27 March, 2010

That's Some Bad Preachin' Pastor

Last night I woke up with that awful feeling that follows a bad dream. As I lay in bed I tried to remember the content of the dream that bothered me so much. Here's what I remember:

I was asked to preach at Synod for the 2010 meeting of Synod (this has not happened by the way, but I would gladly accept an invitation in case there is anyone on the business of synod committee reading). As I approached the front of the room a desk was pushed to where the pulpit should be and a chair was placed on top of it so that I could stand on the chair. A very tall music stand would serve as the lectern.

I stood on the chair, and since I am a rather large man, the chair was a bit wobbly, and it took a lot of energy to properly stand in the make-shift pulpit. As I opened my notes to begin preaching, I noticed that they were not my sermon notes, but a compilation of magazine articles pasted onto printer paper and poorly copied textual notes in diverse colors, sizes, and fonts. It was so poorly printed that I could not make out what they even said.

Between the wobbly make-shift pulpit, the poor notes, and the overwhelming nervousness that abounded, I could not preach. I just stood there wobbling and flipping through these poorly prepared sermon notes. I was able to sputter out some word salad, but nothing of any value.

One by one the presbyters started to leave the Synod floor. Nothing that I said made any sense and the men obviously had better things to do. The numbers slowly dwindled and the last face that I saw was Pastor Ian Wise smile a heart-felt smile, and then he too walked away. (Ian is one of the kindest godly men that I know.)

I was asked to step out of the pulpit and then a nice young lady stood in my place and began preaching very powerfully to those on the Synod floor. Applause irrupted as her powerful sermon touched the hearts of the hearers. I was humbled and shocked for a number of reasons, as you can imagine.

Why such a bad dream you might ask? Well, it may have something to do with the fact that I read this article right before bed:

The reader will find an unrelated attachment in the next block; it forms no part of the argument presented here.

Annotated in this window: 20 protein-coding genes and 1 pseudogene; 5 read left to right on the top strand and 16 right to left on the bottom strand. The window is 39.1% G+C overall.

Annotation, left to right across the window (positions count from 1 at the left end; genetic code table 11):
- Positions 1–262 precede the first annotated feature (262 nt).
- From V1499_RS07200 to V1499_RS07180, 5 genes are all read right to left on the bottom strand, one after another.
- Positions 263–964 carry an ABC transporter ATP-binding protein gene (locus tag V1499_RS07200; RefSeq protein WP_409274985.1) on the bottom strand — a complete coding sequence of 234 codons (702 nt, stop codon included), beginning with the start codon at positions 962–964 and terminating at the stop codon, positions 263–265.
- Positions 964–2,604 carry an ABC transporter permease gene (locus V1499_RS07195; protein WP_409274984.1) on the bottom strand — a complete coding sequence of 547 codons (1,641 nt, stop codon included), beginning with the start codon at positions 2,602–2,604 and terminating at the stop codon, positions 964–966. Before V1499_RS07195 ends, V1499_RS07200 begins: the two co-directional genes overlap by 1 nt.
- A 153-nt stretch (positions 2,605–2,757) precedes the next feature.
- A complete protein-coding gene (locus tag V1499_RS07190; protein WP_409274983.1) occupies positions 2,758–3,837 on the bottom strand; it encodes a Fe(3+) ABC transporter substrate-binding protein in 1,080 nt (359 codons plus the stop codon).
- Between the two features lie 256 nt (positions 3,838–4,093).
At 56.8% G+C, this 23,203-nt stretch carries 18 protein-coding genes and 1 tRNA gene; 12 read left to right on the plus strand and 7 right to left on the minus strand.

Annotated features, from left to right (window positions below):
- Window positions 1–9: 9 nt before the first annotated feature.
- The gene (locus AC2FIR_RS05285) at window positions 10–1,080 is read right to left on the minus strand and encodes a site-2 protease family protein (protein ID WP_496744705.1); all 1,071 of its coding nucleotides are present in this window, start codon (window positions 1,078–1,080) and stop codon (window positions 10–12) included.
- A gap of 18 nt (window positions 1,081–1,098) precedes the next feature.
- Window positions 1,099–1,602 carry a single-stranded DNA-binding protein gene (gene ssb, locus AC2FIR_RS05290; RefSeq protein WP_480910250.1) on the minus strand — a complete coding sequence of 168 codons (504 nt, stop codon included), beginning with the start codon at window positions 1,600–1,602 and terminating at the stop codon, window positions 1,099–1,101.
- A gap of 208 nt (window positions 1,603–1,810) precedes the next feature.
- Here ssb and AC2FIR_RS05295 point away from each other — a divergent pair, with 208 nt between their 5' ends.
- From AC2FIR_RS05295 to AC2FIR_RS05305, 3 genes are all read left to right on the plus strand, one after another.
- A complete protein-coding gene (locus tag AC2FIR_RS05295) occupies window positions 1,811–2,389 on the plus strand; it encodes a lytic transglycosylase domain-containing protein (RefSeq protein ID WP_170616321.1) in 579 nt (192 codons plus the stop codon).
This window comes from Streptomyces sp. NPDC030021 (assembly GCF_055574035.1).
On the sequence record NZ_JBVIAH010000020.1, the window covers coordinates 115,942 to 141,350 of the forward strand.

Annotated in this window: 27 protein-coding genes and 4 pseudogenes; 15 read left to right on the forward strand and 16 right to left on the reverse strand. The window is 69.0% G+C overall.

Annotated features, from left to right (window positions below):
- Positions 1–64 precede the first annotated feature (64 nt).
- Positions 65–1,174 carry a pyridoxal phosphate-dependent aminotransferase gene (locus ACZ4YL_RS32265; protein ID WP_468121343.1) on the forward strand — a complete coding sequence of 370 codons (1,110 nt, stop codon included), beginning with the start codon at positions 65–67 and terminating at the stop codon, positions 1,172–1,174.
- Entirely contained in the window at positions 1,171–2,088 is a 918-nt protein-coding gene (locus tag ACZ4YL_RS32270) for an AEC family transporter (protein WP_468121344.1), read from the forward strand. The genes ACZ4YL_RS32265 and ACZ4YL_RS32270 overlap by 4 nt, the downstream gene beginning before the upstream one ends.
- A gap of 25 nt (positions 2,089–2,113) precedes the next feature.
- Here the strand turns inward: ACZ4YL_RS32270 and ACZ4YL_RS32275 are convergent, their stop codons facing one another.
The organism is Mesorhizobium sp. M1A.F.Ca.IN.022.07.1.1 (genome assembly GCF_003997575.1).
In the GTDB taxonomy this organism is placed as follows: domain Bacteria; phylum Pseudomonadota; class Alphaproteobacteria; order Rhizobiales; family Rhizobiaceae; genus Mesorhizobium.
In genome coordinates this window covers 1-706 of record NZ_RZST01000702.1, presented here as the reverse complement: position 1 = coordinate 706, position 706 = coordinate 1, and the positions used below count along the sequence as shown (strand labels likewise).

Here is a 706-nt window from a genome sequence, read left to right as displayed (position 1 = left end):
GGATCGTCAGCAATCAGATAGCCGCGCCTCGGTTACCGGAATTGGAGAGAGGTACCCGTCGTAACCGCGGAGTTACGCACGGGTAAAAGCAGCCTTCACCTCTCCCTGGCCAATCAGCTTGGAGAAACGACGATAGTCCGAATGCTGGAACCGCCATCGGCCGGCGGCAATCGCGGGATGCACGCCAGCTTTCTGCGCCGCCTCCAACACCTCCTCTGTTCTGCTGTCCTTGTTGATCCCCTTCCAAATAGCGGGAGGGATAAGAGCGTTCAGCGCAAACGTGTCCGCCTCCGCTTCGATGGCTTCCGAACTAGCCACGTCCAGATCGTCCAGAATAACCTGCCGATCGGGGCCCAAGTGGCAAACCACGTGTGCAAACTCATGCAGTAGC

Brothers, those of us who preach, must be moved by the sermon before we even enter into a pulpit. Our lives must be living testimonies of the grace of God working in our hearts. If our sermons are merely pious thoughts on things and stuff we will never have the blessing of the Spirit to move our people to greater holiness. We will never preach as one who has been transformed by grace. We must preach with passion and heart. We must preach with conviction and with power from on high!

The state of the Christian pulpit is in need of reform from the Word of God. And it is not just the words coming from the pulpit that are in need of reformation, brothers, our hearts are in need of reformation.

Our Presbyterian forefathers were asked the question, "How is the Word of God to be preached by those that are called to preach?" They answered in a way that needs to be seared into every heart that preaches the Word of God, and carved into the desk of every pulpit in this land:

Those who are called to labor in the Ministry of the Word are to preach sound doctrine:
-diligently, in season and out of season
-plainly, not in the enticing words of man's wisdom but in demonstration of the Spirit and of power
-faithfully, making known the whole counsel of God
-wisely, applying themselves to the necessities and capacities of the hearers
-zealously, with fervent love to God and the souls of his people
-sincerely, aiming at his glory, and their conversion, edification, and salvation.

Brothers. Preach the Word. Preach as a dying man to dying men. Preach as you have but one sermon left to preach. Preach as though you have first preached to your own soul.

Link to article here: http://www.worldmag.com/articles/16511